May 5, 2010

Can Lightbulbs Actually Aid The Thought Process?

From the phrase "shining a light on" a topic to the cartoon depiction of a lightbulb signifying the formulation of a "bright" idea, light and enlightenment have been linked for decades.

Now researchers have discovered evidence that suggests that illuminated bulbs might actually help encourage the thought process.

According to the research, which was completed by Tufts University social psychologist Michael Slepian and colleagues, the object was to study whether cognitive insight could be primed by cultural artifacts--defined as "objects imbued with learned meaning tangential to their utilitarian purpose" by Slepian and his team.

"Specifically, we exposed participants to an illuminating lightbulb--an iconic image of insight--prior to or during insight problem-solving," the team said in their paper, which was published in the Journal of Experimental Psychology.

"Across four studies, exposing participants to an illuminating lightbulb primed concepts associated with achieving an insight, and enhanced insight problem-solving in three different domains (spatial, verbal, and mathematical), but did not enhance general (non-insight) problem-solving," they added.

As part of their experiments, Slepian and his team gave 79 college students a three minute period in which they had to connect four dots, which were arranged in a square pattern, by drawing three connected lines without either lifting their pencil off the page or retracing an existing line. The success rate for those who had an incandescent light bulb were twice as likely to solve the problem as those who had a fluorescent light source.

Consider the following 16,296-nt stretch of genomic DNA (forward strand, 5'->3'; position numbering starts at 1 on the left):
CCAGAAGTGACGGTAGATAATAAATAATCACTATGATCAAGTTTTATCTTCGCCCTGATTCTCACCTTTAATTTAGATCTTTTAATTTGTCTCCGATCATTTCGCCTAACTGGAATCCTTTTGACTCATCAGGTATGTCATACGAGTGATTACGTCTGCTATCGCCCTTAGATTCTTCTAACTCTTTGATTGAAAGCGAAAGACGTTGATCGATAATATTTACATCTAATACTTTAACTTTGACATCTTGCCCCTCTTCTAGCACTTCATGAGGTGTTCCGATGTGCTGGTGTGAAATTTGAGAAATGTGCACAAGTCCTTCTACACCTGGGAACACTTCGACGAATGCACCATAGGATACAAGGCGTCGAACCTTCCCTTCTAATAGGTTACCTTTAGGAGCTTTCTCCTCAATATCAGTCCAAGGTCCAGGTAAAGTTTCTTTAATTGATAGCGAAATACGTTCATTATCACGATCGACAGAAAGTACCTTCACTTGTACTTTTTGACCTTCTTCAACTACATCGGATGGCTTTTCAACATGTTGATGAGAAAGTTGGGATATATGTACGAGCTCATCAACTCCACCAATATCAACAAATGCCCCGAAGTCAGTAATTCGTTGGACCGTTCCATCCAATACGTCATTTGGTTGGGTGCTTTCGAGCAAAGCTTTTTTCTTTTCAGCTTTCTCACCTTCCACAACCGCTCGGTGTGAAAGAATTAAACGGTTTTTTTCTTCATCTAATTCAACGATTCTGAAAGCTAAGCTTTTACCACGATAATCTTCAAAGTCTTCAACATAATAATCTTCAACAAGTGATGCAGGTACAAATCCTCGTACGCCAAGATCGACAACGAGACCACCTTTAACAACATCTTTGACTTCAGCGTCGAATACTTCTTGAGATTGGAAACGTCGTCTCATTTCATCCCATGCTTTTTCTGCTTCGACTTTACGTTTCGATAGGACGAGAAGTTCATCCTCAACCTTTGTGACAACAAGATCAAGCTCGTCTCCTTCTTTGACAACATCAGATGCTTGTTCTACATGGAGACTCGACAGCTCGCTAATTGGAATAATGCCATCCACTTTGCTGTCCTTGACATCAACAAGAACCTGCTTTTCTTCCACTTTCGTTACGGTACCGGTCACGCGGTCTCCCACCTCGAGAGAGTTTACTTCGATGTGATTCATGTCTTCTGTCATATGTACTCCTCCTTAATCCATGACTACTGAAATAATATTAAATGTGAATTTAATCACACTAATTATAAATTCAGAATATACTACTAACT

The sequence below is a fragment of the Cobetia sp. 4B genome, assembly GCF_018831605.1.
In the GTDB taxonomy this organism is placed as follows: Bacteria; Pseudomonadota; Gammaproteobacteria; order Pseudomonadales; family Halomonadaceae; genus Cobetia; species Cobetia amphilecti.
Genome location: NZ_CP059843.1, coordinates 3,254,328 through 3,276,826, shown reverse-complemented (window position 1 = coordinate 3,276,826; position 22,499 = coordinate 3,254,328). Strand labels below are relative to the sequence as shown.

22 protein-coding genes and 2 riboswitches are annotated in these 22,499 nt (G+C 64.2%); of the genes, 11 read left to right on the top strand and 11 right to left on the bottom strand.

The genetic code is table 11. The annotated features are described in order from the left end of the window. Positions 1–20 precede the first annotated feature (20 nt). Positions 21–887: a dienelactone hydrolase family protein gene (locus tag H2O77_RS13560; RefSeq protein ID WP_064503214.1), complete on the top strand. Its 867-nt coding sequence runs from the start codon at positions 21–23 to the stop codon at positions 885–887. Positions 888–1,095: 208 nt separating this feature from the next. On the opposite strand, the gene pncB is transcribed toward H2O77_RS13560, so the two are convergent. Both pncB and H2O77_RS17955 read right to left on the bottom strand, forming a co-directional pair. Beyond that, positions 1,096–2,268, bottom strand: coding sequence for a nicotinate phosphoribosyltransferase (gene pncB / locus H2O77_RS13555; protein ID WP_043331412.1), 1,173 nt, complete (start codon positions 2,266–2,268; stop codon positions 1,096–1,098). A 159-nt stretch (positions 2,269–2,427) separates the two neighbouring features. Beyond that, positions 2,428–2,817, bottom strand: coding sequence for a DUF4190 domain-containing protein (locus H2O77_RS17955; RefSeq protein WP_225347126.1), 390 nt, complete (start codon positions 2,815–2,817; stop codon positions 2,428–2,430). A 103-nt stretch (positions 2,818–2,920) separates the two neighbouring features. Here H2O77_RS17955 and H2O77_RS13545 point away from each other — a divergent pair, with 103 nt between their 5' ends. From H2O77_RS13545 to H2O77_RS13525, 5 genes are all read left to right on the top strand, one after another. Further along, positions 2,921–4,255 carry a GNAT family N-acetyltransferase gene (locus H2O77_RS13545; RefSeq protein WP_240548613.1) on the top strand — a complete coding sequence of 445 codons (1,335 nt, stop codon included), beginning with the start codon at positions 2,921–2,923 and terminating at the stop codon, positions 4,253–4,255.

Likewise, MSNBC.com's Charles Q. Choi notes in a May 4 article, "Thirty-eight college students were given sets of three words and told to come up with another word that could form a compound with all three. For instance, a triad of words might consist of 'print,' 'berry,' and 'bird,' with the answer being, 'blue.' The light bulb led volunteers to solve 70 percent more triads correctly."

"What I find most surprising about these results is that something as elusive as the process of insight can be influenced by a subtle feature of our environment," Slepian told Choi. "Much research has discussed insight as if it's something entirely internal to the person, that it's something that happens within you, and what we found in several studies is that something external to you can influence insight."


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